7 Cooperative Control in Degraded Communication Environments

7.1 Motivation, Applications and Related Works

7.2 Impulsive Delayed Systems

7.3 Problem Statement: Stabilizing Transmission Intervals and Delays

7.4 Computing Maximally Allowable Transfer Intervals

7.5 Example: Consensus Control with Experimental Validation

7.6 Conclusions and Perspectives

7.7 Proofs of Main Results

8 Optimal Intermittent Feedback via Least Square Policy Iteration

8.1 Motivation, Applications and Related Works

8.2 Problem Statement: Cost-Minimizing Transmission Policies

8.3 Computing Maximally Allowable Transfer Intervals

8.4 Example: Consensus Control (Revisited)

8.5 Conclusions and Perspectives



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Dr. Domagoj Tolić graduated from the Faculty of Electrical Engineering and Computing (FER), University of Zagreb, with a Master degree (Dipl.-Ing.) in Electrical Engineering (2007), majoring in Control Systems. In addition, he graduated from the Mathematics Department, University of Zagreb, with a Bachelor Degree in Mathematics (2008). Subsequently, he enrolled in the Ph.D. program, the Control Systems major, at the Department of Electrical and Computer Engineering, University of New Mexico (UNM), Albuquerque, NM, as a member of the MARHES (Multi-Agent, Robotics, Hybrid, and embedded Systems Laboratory) research group under supervision of Prof. Rafael Fierro. Upon completing the Ph.D. program (2012), he was a postdoctoral researcher in the Research Centre for Advanced Cooperative Systems (ACROSS) at FER until September 2014. During his time in ACROSS, Dr. Tolić was a visiting researcher at the Institute for Information-oriented Control, Technische Universität München from October 2013 until June 2014. Currently, he is a postdoctoral researcher at University of Dubrovnik. His research focuses on stability and estimation under intermittent information for nonlinear and multi-agent control systems. The developed theory is applied to problems in the area of multi-agent robotics.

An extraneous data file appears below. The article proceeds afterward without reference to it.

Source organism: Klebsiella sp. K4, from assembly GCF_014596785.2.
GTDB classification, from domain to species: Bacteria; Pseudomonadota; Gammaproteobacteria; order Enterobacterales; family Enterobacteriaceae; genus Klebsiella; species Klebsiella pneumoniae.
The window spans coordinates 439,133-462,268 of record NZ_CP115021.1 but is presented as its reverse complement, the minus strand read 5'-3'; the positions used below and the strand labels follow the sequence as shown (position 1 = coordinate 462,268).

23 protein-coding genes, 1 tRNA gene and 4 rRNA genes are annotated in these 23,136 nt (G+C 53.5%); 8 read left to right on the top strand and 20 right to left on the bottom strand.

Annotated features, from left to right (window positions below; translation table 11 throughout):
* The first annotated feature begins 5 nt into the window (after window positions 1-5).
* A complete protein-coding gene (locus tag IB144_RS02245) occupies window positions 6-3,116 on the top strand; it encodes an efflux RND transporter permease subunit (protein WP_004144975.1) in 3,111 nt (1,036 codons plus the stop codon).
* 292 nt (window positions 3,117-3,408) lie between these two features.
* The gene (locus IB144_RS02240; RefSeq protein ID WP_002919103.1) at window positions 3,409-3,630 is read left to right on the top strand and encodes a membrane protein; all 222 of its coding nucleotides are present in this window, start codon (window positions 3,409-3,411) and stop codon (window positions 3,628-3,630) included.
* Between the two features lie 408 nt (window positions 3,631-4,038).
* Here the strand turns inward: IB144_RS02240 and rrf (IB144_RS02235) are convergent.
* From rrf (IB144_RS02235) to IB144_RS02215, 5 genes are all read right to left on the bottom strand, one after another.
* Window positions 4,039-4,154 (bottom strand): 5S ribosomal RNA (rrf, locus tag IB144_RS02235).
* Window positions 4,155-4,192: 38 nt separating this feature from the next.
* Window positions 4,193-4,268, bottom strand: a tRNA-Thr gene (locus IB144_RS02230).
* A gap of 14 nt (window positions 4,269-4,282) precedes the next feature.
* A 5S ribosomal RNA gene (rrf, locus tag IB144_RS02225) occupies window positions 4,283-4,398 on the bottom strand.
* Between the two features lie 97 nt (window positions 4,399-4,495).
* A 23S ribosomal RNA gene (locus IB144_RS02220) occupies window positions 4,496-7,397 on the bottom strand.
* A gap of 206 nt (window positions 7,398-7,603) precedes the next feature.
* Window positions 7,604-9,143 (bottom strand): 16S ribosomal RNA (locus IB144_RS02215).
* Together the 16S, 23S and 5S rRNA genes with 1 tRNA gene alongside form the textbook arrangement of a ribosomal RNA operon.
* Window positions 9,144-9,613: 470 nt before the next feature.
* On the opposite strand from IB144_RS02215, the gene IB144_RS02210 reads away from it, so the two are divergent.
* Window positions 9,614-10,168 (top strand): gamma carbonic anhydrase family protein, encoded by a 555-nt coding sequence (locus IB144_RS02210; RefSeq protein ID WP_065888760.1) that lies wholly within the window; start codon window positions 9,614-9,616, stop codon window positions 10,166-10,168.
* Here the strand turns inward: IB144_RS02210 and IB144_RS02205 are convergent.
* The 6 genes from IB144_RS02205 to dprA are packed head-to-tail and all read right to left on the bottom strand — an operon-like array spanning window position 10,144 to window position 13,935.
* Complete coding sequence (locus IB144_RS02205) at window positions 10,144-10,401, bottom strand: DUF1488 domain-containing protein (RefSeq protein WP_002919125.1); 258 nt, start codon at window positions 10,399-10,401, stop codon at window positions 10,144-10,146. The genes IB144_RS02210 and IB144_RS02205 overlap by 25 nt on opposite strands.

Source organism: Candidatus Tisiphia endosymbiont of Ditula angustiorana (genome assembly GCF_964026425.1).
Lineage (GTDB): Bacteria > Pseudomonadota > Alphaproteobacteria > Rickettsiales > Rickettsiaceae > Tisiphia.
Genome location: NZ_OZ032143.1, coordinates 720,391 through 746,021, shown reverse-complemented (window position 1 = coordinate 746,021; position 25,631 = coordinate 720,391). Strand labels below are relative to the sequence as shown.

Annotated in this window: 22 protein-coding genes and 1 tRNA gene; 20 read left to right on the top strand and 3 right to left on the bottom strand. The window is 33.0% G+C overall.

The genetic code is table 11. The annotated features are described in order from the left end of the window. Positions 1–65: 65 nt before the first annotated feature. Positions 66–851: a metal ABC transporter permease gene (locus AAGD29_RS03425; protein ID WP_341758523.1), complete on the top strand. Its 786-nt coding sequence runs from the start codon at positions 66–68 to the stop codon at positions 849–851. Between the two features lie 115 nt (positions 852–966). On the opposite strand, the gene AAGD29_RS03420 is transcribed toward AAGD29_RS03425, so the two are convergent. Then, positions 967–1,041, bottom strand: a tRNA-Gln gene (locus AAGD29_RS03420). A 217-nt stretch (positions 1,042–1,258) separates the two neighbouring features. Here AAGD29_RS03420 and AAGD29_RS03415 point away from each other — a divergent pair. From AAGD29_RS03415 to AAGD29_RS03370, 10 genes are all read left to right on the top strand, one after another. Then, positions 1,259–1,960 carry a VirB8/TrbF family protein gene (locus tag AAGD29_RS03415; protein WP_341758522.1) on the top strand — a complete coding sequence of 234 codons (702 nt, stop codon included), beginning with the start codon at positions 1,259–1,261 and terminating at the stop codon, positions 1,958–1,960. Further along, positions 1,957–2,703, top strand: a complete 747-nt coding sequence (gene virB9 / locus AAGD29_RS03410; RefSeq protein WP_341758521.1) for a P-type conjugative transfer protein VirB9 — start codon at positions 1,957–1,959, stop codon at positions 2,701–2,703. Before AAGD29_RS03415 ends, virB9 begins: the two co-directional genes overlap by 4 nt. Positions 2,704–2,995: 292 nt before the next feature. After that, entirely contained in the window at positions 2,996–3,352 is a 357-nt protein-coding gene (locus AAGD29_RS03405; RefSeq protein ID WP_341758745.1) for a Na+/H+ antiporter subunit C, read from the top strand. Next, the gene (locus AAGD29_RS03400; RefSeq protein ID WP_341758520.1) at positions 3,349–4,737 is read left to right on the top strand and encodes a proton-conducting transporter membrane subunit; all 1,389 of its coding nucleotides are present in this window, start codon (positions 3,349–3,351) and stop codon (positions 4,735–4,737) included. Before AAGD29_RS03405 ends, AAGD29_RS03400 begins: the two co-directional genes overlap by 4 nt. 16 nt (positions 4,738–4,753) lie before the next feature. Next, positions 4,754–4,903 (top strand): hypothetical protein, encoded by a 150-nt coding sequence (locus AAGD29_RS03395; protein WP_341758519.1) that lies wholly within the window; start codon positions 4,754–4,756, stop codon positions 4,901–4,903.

Professor Sandra Hirche holds the TUM Liesel Beckmann Distinguished Professorship and heads the Chair of Information-oriented Control in the Department of Electrical and Computer Engineering at Technische Universität München, Germany (since 2013). She received the engineering degree in Aeronautical and Aerospace Engineering in 2002 from the Technical University Berlin, Germany, and the Doctor of Engineering degree in Electrical and Computer Engineering in 2005 from the Technische Universität München, Munich, Germany. From 2005-2007, she was a Post-Doctoral fellow of the Japanese Society for the Promotion of Science at the Fujita Laboratory at Tokyo Institute of Technology, Japan. Prior to her present appointment she has been an Associate Professor at Technische Universität München. Her main research interests include cooperative, distributed, and networked control with applications in human-robot interaction, multi-robot systems, and general robotics. She has published more than 150 papers in international journals, books, and refereed conferences. Dr. Hirche has received multiple awards such as the Rohde & Schwarz Award for her PhD thesis in 2005, the JSPS Postdoctoral Fellowship Award in 2005, the IFAC World Congress Best Poster Award in 2005, Best Paper Awards of IEEE Worldhaptics, and IFAC Conference of Maneuvering and Control of Marine Craft in 2009. Additionally, she was a finalist in the 2011 Ro-Man, the 2012 IROS Best Paper Awards, and the 2014 ECC Best Student Paper Awards. In 2013, she was awarded an ERC Starting Grant on the "Control based on Human Models."